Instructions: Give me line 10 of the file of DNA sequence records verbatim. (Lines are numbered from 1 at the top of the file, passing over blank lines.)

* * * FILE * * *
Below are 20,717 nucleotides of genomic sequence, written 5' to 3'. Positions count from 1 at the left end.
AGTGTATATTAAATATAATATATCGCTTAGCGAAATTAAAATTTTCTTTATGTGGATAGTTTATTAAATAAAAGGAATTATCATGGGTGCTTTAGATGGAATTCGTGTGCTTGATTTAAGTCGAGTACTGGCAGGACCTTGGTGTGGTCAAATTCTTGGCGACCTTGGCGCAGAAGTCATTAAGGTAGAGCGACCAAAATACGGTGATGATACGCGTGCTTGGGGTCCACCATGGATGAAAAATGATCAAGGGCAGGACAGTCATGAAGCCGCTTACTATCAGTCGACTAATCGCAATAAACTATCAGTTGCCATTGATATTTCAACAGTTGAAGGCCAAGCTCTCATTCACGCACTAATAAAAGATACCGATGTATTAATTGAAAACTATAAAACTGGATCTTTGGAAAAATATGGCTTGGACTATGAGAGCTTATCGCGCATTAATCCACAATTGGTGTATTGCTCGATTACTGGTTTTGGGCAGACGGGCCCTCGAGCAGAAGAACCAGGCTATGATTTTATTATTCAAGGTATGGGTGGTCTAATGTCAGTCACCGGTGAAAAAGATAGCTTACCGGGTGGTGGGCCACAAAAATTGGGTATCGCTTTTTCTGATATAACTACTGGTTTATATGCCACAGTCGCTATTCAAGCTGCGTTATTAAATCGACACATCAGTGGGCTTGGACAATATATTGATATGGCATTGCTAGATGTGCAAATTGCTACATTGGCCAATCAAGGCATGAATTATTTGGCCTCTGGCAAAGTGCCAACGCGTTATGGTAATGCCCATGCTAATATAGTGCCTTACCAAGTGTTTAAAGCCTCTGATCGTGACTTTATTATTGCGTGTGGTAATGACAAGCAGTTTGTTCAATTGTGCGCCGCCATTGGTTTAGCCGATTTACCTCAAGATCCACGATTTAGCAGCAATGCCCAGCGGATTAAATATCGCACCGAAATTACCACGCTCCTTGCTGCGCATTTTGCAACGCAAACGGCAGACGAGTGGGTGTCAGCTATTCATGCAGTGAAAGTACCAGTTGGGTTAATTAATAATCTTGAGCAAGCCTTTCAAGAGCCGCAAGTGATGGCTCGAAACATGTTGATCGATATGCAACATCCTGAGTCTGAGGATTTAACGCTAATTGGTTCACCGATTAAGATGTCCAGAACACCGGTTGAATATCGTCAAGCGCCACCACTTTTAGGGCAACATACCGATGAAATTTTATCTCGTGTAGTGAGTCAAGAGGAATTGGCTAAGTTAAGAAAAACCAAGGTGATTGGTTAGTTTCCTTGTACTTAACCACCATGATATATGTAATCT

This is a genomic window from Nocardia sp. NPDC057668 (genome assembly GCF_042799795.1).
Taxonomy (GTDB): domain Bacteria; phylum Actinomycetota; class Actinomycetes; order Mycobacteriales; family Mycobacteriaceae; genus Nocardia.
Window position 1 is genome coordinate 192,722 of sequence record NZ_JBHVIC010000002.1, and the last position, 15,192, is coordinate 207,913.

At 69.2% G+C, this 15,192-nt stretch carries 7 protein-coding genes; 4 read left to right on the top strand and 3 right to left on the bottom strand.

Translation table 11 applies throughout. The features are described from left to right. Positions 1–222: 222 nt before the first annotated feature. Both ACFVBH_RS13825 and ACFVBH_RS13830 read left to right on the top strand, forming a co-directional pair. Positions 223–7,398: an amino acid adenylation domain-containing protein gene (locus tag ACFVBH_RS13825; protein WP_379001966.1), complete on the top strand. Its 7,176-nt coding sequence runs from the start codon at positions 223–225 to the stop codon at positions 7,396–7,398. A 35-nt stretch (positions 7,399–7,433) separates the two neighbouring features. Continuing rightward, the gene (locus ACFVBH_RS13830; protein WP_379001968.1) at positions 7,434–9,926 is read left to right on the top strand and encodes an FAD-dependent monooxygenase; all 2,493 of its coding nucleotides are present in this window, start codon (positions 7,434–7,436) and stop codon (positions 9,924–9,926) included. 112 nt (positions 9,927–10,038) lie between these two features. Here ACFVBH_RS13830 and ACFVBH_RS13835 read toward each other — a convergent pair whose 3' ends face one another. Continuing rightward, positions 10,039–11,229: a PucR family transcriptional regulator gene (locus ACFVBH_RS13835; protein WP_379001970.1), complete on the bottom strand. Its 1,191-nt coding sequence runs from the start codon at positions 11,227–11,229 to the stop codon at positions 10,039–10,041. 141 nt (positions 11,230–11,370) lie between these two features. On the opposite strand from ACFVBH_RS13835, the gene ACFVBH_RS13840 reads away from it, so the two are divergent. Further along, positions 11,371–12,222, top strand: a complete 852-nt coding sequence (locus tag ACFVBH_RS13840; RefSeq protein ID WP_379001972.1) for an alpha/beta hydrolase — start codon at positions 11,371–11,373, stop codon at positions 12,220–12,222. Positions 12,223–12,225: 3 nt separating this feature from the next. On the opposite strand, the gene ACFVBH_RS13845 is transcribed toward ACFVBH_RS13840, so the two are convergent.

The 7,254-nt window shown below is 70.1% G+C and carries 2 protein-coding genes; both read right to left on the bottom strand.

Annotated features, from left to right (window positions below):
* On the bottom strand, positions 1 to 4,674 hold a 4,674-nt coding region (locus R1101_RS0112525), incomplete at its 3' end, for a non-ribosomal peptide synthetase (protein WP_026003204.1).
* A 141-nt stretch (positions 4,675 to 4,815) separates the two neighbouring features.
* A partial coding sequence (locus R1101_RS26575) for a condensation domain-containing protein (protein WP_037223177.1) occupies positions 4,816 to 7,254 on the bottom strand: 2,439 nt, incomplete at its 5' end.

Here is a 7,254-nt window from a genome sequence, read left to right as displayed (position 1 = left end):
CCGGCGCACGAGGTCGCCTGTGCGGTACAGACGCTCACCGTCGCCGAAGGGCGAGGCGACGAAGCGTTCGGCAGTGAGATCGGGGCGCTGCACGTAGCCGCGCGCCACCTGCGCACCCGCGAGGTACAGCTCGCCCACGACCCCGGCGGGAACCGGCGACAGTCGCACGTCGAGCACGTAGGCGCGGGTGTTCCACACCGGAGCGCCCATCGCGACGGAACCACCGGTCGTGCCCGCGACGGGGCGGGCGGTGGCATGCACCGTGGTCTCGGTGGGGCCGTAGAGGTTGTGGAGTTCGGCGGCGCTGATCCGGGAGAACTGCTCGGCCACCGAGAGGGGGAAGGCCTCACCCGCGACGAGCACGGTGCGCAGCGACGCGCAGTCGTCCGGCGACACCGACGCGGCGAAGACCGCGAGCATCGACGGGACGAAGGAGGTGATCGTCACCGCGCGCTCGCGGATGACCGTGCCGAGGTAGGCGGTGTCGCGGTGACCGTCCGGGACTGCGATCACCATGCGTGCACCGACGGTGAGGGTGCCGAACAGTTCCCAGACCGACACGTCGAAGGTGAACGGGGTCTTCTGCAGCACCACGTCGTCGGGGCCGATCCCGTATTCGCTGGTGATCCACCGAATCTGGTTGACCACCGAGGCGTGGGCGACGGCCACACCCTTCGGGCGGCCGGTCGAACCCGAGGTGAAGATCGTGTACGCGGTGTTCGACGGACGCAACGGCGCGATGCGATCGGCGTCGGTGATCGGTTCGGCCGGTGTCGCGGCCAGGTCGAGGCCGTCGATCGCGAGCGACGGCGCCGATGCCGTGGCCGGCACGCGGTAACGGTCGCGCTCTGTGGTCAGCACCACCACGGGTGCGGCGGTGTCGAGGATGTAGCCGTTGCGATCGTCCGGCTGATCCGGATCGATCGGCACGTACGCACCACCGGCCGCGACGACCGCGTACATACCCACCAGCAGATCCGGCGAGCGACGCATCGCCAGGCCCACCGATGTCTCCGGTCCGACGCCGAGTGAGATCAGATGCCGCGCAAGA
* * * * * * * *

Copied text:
* On the bottom strand, positions 1 to 4,674 hold a 4,674-nt coding region (locus R1101_RS0112525), incomplete at its 3' end, for a non-ribosomal peptide synthetase (protein WP_026003204.1).